There are a number of meaningful current stats and figures that have caught my eye. The following is my take on some of them: oCredit unions ended 2006 with ROA of .83%, not a surprise given cost of funds and the overall tight margins present. But it highlights a trend of falling ROA, something NCUA picked up on last year when it said 1.0% is not a magic number for ROA. In a short five years, ROA has dropped from 1.06% to .83%. Fortunately, the credit union model doesn’t necessitate credit unions having to make lots of money each year, but it is still a performance gauge and it is important for credit unions to have the funds to invest in new areas. The falling ROA highlights the need for credit unions to find more streams of non-interest income. A deeper look at ROA also reflects the overall trend of larger CUs outperforming their smaller counterparts. The ROA of CUs with between $20 to $100 million in assets was .67% at year-end, compared to .88% for CUs above $100 million. oNet worth edged up to a lofty 11.5%. The strong capital number highlights the safety and soundness of the system (Congress, risk-based capital is a no-brainer for CUs), but also calls into question whether there are CUs carrying too much capital. Too much capital sounds like an oxymoron, but if a credit union isn’t putting capital to work on growth areas they are taking a different kind of risk. o$145.7 billion!!!! That’s the record number for bank earnings last year. It’s good to be a banker these days, well that is if you’re a big banker. The OTS, which regulates smaller, community institutions, said its 845 thrifts saw a decline in earnings in 2006, going from $16.4 billion in 2005 to $15.9 billion in 2006. Margins among banks declined from 3.52% to 3.31%, and were a mere 2.73% at thrifts. Clearly community banks are feeling some pain, while large mega-banks rake in the profits. o77%. That’s the percentage of banks from a recent Grant Thornton survey that said community banks are their biggest source of competition, after that is regional or mega-banks (68%), with credit unions coming in third at 66%, a 4% drop from last year. In addition, only 26% of bankers were concerned about losing commercial clients to credit unions. If community bankers, which are led by an aggressive anti-credit union trade association in the America’s Community Bankers, were honest they’d come clean that it’s the big banks that are their serious threat, not credit unions. More and more it’s clear that ACB is fighting NCUA on conversions so it can build its member base with converted CUs. Just look at how nicely former Community CU CEO Gary Base has fallen into the ACB fold (picture on page 1). o$10 million. That’s how much the Community Financial Services Associ-ation of America, the primary trade association for payday lenders, is spending on a national advertising campaign to try and clean up the image of payday lenders. I caught one of their commercials over the weekend on CNBC. I thought it was well done. Unfortunately it made payday lenders look great, like they are really trying to help those who can’t get loans elsewhere, and helping them in a responsible manner. While the CFSA only has about 50% of payday lenders as members, the commercial helps all payday lenders. The association says it is spending $8 million on television ads, mostly on national cable stations, and $2 million on regional and national print ads. As I watched the well-done commercial, I couldn’t help think how I wished credit unions could do the same thing. Credit unions could easily raise $10 million for a national cable network ad campaign. o43%. That’s the percentage of respondents to a recent Credit Union Times online poll that questioned whether the IRS’ focus on Unrelated Business Income Tax would cause state charter credit unions to convert to federal charters. That’s a very high percentage, but not surprising given the IRS’ recent Technical Advice Memoranda that ruled some seemingly core CU products, including credit life and disability, fall under UBIT. The UBIT Steering Committee, made up of CUNA, NASCUS, CUNA Mutual, NASCUS and the American Association of CU Leagues, is currently looking for the perfect credit union to sue the IRS. UBIT comes at a bad time. It’s one more thing for the industry to worry about as it deals with conversions and bank attacks. oSpeaking of conversions, it looks like four of them could be in play very shortly. The recent announcement of Utah-based Beehive Credit Union’s intent to convert, combined with Think FCU in Minnesota, makes for two on-the-record conversions. But word from the conversion consultants is that two more CUs have informed their memberships that they are considering converting. Hopefully the industry won’t get numb to these announcements and start to accept a handful of conversions a year as a new reality. –Comments? E-mail [email protected]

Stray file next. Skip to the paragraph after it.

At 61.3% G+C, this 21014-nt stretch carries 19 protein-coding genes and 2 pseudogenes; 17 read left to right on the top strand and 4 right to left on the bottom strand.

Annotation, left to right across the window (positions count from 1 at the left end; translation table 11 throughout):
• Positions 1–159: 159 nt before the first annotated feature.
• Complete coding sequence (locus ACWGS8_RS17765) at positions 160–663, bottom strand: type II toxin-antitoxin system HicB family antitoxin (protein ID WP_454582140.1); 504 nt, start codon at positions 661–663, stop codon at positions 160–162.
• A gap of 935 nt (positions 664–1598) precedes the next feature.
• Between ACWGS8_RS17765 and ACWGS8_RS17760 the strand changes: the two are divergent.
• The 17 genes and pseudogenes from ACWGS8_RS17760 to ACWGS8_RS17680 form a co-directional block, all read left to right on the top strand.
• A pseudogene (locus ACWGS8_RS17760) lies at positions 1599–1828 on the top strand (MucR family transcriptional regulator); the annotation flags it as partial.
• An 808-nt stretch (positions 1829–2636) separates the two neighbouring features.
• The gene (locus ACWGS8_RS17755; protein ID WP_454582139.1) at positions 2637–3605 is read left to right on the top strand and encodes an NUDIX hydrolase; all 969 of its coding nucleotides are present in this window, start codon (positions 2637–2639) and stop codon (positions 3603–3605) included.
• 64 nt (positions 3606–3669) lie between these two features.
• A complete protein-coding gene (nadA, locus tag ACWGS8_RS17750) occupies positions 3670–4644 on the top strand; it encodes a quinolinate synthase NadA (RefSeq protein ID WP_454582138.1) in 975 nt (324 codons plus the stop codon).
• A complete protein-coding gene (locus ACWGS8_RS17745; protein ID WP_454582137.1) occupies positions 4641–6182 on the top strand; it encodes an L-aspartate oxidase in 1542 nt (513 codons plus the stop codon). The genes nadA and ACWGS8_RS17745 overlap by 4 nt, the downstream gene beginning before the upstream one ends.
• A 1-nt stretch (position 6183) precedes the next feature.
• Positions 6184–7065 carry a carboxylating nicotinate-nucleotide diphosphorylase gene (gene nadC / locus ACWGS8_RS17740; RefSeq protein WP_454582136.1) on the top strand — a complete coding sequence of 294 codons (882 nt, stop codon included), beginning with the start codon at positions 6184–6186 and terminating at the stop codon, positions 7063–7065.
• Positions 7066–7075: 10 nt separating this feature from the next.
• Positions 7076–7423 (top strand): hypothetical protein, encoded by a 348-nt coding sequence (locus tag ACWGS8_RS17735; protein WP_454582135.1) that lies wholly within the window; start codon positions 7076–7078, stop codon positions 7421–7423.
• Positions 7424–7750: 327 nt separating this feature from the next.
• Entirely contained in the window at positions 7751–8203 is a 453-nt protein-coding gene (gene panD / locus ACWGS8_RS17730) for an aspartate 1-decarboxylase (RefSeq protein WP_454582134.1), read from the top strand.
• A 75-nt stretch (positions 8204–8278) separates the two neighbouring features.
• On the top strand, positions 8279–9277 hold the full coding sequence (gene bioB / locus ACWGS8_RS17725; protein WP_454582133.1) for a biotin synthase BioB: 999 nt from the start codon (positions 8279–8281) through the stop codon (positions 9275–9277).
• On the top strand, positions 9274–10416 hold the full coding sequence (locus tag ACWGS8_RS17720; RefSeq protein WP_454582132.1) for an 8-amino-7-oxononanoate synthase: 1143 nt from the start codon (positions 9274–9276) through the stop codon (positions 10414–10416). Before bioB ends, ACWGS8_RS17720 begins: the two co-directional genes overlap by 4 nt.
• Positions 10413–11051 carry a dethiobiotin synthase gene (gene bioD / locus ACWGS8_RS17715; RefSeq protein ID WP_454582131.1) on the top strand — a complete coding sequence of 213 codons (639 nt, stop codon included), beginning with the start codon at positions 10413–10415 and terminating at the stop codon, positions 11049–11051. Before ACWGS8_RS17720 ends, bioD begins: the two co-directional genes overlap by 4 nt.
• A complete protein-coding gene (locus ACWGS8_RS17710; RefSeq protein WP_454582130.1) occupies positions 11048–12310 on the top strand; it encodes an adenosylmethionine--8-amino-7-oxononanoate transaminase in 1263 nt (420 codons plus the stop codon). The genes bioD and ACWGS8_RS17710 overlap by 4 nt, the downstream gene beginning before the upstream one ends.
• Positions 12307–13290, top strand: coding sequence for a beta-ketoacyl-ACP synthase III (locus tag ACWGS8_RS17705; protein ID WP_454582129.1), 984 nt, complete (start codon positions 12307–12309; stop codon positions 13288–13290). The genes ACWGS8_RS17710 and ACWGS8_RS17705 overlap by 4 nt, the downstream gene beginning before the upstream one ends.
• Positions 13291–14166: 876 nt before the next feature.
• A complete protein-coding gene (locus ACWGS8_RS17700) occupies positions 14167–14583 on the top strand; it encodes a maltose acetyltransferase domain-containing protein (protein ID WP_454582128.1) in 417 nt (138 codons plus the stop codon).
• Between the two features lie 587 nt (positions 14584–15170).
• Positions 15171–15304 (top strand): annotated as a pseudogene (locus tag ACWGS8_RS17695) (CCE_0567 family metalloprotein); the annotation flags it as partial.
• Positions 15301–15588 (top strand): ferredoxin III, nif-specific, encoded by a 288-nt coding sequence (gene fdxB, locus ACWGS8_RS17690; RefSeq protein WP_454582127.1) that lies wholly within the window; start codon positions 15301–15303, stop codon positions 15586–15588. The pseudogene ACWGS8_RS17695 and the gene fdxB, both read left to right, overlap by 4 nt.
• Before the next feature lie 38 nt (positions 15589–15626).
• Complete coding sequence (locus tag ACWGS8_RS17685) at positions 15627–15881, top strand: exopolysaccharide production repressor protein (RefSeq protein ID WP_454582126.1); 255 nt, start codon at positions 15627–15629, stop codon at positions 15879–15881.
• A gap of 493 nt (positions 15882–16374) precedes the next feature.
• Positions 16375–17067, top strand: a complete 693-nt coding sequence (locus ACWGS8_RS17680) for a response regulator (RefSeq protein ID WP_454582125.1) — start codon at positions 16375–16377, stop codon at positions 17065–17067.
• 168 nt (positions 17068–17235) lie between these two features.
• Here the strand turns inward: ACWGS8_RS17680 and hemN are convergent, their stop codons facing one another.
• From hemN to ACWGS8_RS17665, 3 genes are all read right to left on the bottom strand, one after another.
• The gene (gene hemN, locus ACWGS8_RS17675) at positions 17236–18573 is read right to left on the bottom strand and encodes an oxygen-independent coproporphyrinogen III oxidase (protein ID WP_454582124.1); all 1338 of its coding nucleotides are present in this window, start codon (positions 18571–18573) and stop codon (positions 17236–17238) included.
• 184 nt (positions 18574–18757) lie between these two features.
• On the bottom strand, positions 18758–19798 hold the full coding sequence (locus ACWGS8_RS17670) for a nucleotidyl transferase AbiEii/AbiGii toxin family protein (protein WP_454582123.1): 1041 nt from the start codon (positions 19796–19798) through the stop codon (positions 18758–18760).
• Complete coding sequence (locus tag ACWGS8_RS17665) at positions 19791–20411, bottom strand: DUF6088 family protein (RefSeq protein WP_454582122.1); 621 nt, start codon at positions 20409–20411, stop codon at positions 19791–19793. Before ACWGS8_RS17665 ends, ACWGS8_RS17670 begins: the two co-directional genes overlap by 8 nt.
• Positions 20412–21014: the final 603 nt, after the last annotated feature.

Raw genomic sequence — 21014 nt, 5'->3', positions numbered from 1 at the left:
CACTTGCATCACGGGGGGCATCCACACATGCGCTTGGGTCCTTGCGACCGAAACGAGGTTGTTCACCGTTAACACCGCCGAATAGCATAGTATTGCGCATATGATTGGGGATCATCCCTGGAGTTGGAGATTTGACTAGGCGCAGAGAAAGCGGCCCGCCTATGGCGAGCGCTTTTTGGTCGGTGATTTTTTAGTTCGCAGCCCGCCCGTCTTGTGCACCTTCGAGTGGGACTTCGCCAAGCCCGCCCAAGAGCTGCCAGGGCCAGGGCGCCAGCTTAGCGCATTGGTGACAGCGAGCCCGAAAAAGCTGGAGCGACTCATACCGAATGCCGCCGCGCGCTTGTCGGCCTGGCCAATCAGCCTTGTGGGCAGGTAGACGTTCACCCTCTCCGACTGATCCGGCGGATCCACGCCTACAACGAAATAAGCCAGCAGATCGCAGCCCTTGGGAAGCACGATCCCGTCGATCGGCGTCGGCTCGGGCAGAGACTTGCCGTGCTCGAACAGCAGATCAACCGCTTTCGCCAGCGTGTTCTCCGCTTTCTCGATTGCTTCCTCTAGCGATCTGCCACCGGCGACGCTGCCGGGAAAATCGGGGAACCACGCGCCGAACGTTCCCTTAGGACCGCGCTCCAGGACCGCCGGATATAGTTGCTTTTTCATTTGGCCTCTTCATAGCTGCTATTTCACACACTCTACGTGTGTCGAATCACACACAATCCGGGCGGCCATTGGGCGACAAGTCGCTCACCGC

Complete your profile to continue reading and get FREE access to, part of your ALM digital membership.